New developments in the Internet of Things are always exciting for the improvements they can make in the backgrounds of our lives. We announced a new trial in Western Australia that could save water and money for both business and consumers, and we’re switching on a new IoT capability that lets global businesses access their IoT sensors and devices anywhere in the world.

Microsoft’s Hololens 2 was the clear stand-out in the VR/AR arena at MWC, but there’s even more high-tech potential for coming from 5G powering augmented and virtual reality headsets using Qualcomm’s latest smartphone chips. 5G is going to let you cut the cord with virtual reality, so get ready for some exciting new VR developments you might use on your commute or in the office.

Smart mobility is the next big frontier for the automotive industry, and we saw some exciting concepts from companies like BMW at MWC this year. BMW’s Natural Interaction prototype uses gesture control, voice recognition and gaze tracking to understand what you want to do in your car without pressing a button. Smart, wireless sensing of pedestrians and nearby vehicles is also maturing; we’re running our own trials in Victoria with Lexus of a full suite of 4G- and 5G-connected Vehicle-to-Everything (V2X) technology.

Connecting your Windows 10 PC with eSIM
Devices | Tech and Innovation |

Connecting your Windows 10 PC with eSIM

By Kevin Teoh February 27, 2019

We’re partnering with Microsoft to enable embedded SIM support in compatible Windows 10 Modern PCs. From March 7, we will be the first Australian telco to make it possible for you to connect a Windows 10 device with eSIM to our mobile network, without a SIM card or additional hardware.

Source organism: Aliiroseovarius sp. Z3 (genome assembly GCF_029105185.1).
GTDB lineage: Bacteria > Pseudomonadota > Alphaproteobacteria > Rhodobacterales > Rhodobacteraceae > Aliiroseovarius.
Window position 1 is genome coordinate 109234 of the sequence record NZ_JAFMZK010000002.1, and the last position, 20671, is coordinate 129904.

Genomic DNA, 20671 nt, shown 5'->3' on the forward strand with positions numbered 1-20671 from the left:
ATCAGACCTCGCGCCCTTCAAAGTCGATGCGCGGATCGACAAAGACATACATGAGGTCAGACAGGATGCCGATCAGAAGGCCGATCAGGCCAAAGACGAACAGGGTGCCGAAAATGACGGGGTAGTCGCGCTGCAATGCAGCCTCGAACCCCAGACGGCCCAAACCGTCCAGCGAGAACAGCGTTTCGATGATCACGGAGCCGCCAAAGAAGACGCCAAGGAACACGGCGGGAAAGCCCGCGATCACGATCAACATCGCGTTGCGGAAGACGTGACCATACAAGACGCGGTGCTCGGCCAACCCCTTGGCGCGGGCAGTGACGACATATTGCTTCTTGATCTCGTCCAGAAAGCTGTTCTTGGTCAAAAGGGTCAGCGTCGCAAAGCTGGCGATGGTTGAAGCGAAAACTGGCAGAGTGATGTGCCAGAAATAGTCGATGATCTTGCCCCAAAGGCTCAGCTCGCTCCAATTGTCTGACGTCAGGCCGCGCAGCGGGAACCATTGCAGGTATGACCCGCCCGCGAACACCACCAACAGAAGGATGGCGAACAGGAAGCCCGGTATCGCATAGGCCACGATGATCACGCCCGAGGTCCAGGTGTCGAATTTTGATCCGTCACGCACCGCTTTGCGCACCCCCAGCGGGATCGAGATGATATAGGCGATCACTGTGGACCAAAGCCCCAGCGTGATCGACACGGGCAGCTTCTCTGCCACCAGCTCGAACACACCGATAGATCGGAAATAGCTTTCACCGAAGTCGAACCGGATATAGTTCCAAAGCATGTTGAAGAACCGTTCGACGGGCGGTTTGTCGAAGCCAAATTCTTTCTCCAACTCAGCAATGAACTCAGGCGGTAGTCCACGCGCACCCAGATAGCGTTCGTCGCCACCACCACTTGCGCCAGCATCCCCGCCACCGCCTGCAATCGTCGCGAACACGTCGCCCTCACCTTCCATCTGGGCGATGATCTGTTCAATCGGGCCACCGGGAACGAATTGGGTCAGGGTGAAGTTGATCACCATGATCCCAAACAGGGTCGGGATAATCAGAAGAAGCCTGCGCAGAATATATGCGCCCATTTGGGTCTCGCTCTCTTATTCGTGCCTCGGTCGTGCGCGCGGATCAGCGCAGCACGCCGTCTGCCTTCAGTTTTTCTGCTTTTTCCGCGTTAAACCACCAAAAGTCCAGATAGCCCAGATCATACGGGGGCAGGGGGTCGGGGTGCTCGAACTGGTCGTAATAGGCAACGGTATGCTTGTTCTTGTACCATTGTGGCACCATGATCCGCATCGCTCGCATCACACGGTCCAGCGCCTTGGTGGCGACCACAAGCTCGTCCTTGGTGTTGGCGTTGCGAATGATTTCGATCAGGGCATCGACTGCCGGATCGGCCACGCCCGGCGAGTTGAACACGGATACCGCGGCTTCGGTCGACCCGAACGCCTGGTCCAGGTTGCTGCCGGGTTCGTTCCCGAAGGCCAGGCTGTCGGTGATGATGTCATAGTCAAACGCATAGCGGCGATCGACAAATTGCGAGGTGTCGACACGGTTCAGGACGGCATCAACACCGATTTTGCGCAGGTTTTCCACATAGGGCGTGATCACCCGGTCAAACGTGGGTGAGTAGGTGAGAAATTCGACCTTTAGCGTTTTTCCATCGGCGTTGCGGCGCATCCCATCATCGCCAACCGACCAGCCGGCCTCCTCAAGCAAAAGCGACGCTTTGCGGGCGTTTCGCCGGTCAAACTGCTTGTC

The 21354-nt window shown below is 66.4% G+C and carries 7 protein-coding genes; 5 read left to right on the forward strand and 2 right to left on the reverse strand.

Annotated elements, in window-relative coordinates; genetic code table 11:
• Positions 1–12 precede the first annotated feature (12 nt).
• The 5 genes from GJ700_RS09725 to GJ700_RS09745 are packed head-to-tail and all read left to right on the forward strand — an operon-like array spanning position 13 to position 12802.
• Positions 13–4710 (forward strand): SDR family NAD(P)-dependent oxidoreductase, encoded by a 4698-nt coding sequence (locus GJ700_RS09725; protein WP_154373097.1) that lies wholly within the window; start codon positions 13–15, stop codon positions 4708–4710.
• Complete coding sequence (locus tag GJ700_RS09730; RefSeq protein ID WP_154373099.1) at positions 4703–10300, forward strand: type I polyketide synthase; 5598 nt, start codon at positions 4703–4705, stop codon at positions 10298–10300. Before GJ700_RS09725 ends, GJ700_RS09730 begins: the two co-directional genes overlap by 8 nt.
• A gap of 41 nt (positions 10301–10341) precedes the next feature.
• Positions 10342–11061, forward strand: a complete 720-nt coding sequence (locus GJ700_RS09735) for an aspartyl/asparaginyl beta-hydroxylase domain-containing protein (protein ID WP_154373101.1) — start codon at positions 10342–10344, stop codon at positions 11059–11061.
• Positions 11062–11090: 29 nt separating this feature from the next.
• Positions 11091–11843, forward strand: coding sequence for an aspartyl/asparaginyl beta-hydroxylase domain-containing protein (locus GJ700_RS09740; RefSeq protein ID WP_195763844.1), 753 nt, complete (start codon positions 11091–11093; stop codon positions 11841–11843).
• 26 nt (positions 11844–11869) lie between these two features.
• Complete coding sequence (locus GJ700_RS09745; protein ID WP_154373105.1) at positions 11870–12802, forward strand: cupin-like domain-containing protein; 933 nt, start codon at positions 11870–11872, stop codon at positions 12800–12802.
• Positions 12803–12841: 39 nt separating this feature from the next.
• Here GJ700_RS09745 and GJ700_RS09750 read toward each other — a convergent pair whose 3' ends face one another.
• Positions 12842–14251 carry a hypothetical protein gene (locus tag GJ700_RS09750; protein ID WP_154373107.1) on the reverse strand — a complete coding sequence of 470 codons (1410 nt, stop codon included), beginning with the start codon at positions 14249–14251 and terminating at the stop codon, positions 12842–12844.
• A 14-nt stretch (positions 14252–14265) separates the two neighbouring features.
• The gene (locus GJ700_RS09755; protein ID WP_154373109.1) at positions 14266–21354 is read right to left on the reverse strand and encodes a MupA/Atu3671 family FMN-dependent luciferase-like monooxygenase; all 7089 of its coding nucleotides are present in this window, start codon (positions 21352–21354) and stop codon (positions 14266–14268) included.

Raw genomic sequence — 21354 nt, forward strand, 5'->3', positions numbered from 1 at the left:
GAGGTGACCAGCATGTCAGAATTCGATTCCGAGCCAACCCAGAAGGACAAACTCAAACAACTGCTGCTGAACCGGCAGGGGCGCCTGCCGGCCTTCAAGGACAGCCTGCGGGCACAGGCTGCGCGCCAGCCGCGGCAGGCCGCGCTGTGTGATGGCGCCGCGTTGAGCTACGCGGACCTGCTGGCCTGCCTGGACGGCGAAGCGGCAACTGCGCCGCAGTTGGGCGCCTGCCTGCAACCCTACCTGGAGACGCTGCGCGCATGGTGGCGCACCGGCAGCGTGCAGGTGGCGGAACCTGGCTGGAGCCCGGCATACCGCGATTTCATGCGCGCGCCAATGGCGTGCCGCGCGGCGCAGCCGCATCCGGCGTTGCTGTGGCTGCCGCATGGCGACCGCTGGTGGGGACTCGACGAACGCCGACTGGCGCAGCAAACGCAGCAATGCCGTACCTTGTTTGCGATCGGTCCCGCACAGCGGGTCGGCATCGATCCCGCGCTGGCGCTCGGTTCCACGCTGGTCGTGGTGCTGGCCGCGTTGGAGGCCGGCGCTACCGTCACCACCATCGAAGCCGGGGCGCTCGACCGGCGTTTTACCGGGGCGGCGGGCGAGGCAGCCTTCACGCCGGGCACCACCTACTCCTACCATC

In line with our drive towards simpler customer experiences, we’re offering customers a new way to connect to Australia’s fastest mobile network*. Switching on our support for eSIM in the Mobile Plans application in Windows 10 makes it possible to connect your compatible Windows PC to the internet – without having to go to a store or collect a SIM.

It’s a great solution for anyone on the go who requires connectivity, or for business users who require greater security than is afforded by public Wi-Fi.

Connecting your Windows 10 PC with eSIM

From March 7 to December 31, for anyone that wants to try out the new technology for themselves, we’re offering customers who have a compatible Microsoft eSIM-enabled device a 30-day trial that includes 30GB of free data to use in Australia. Once the trial period or data has expired, customers will be able to choose a variety of prepaid or post-paid offers from our range of plans.

As soon as the service is enabled, customers with eSIM-enabled Modern PCs running the latest version of Windows 10 will be able to activate a Telstra mobile broadband plan and connect in a matter of moments, with activation of the trial offer typically only taking a few minutes.